The get_translations method

The get_translations method returns all possible translations for a word in the language. This method is very similar to the previous (translate_texts), the difference is that you must pass as parameter only a text/word and he has a parameter called maxTranslations that is required. This parameter defines the number of possible translations that the API should return to you. Example of use:

trans = translator.get_translations("Speak", "pt", 2)
print (trans)

The return will be something like this:

{'Translations': [{'MatchDegree': 100, 'Rating': 5, 'MatchedOriginalText': '', 'TranslatedText': 'Fala', 'Count': 0}, {'MatchDegree': 99, 'Rating': 1, 'MatchedOriginalText': 'speak', 'TranslatedText': 'Falar', 'Count': 1}], 'From': 'en'}

The other very similar method to this is the get_multiple_translations. The difference between this and the former is that you will pass this parameter as a list of strings rather than just a string. Example of use:

trans = translator.get_translations(["Speak","Fly"], "pt", 2)
print (trans)

The detect method

The detect method, as its name implies, identifies the language used in a given sentence. He will receive only one parameter, which is the desired phrase. Example of use:

trans = translator.detect("My name is Jonas")
print (trans)

In return we will have the code of the corresponding language to the text. In the example above, we get an answer the following: ‘en’; Indicating that the text is in English. We can also identify the present languages in various texts by simply we use the detect_texts method, which receive as parameter a list of strings. Example of use:

trans = translator.detect_texts(["My name is Jonas","Voar, subir, cair."])
print (trans)

The speak_phrase method

The speak_phrase method is responsible for providing us with a link to download the audio containing the desired phrase. This method will receive different parameters from previous. Let’s look at the table below:

Parameter Name Description
text Text to be spoken. This parameter is required.
language Language in which the text should be spoken.
format_audio This parameter defines the audio format. By default the audio defined by Microsoft API file format is the “audio/wav”, but you can use another parameter, which is, “audio/mp3”. This parameter is not required.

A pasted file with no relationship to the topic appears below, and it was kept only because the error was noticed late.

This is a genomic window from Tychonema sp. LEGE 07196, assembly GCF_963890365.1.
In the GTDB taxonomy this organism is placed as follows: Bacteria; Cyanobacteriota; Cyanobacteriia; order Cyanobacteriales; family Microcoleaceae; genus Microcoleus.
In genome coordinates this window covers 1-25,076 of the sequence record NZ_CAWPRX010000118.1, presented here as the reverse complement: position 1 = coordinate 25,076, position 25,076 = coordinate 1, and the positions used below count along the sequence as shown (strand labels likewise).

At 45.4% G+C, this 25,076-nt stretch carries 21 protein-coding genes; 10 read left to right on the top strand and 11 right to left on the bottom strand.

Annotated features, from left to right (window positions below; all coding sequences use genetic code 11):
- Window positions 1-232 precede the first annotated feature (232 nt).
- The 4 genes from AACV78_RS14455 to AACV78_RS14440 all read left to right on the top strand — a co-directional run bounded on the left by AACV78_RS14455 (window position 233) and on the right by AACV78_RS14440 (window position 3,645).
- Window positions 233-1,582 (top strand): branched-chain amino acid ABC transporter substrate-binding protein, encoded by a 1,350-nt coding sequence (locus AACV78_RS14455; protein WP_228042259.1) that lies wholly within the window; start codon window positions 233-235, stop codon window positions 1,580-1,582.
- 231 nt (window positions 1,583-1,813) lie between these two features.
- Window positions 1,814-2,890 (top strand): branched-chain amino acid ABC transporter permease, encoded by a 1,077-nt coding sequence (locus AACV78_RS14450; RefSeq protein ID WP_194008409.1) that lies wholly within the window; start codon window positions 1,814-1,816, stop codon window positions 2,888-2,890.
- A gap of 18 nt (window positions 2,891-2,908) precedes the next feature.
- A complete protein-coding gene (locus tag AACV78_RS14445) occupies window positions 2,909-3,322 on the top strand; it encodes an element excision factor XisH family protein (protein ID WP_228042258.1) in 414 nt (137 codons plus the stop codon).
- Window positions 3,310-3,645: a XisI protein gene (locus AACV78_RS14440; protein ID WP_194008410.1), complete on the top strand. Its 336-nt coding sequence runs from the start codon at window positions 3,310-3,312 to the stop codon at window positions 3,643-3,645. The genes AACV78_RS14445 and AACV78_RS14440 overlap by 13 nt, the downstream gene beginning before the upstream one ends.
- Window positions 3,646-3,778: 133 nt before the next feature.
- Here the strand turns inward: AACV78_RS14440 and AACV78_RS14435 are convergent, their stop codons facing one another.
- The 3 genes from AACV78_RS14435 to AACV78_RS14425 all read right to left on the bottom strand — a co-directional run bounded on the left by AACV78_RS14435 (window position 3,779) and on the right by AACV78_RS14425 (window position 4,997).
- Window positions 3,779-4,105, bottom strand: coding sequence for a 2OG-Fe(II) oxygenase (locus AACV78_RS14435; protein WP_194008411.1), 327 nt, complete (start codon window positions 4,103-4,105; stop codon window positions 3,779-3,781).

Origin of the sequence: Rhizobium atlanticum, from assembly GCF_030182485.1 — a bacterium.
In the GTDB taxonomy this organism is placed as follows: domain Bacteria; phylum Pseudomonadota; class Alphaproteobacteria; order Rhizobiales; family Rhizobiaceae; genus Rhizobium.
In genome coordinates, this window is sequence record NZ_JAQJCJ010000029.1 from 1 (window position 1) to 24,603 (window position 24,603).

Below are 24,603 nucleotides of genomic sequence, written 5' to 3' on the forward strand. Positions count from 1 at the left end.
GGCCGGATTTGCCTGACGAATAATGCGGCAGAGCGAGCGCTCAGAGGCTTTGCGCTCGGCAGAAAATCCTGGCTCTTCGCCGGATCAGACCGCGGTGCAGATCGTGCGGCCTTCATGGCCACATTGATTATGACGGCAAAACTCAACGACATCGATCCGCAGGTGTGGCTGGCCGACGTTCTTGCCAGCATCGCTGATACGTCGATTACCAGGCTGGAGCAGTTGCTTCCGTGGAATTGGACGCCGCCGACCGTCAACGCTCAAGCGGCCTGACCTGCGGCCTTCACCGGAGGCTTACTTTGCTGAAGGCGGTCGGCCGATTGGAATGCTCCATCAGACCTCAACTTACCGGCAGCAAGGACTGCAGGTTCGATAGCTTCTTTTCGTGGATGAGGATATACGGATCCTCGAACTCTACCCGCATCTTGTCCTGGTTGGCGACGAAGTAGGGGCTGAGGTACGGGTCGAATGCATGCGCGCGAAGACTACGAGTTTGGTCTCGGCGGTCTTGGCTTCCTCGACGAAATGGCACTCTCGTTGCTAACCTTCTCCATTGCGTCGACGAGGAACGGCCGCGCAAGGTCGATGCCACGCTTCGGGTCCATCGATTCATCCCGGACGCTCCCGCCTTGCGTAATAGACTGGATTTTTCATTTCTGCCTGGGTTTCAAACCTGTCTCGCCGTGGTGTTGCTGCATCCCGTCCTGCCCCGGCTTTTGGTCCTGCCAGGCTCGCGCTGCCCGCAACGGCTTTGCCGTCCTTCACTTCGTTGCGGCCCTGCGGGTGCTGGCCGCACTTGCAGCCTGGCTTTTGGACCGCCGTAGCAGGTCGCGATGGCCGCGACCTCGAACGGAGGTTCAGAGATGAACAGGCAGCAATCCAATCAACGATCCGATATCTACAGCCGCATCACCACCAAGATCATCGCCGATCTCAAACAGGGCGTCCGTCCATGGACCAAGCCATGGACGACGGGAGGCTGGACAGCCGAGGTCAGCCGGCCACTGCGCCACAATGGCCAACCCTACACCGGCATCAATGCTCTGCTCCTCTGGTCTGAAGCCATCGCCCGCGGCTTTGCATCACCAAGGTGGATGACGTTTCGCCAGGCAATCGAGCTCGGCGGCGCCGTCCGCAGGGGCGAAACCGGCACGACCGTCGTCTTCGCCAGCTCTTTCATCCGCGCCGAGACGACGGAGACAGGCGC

option This parameter defines the audio quality. By default, the quality used by the API is “MinQuality”, but we can use the value “MaxQuality” to indicate that we want a better quality audio with. Worth to emphasize that this will influence the size of the file to download. This parameter is not required.

Example of use:

trans = translator.speak_phrase("Back to the future", "en", "audio/mp3", "MaxQuality")
print (trans)

In return we will have a string containing a URL to perform download the audio. To do this, we can use AudioSpeaked class with the download method, to use the audio locally. Example of use:

from bing_translator import Bing, AudioSpeaked

client_id = "<My-Client-Id>"
client_secret = "<My-Client-Secret>"

translator = Bing(client_id, client_secret)
url = translator.speak_phrase("Back to the future", "en", "audio/mp3", "MaxQuality"), "audios/","aud01.mp3")

The download of AudioSpeaked class classmethod receive three parameters. The first is the url to download the audio, the second the directory where it is stored and finally the audio name. Note that audio extension must be the same length stated in the call speak_phrase method. For example, in the above code I set that I would have an extension “audio/mp3” and download method I set the file name with an extension mp3.


Bing Translator API for Python

Copyright (c) 2014, Will Filho, All rights reserved.

This library is free software; you can redistribute it and/or modify it under the terms of the GNU Lesser General Public License as published by the Free Software Foundation; either version 3.0 of the License, or (at your option) any later version.

This library is distributed in the hope that it will be useful, but WITHOUT ANY WARRANTY; without even the implied warranty of MERCHANTABILITY or FITNESS FOR A PARTICULAR PURPOSE. See the GNU Lesser General Public License for more details.

You should have received a copy of the GNU Lesser General Public License along with this library.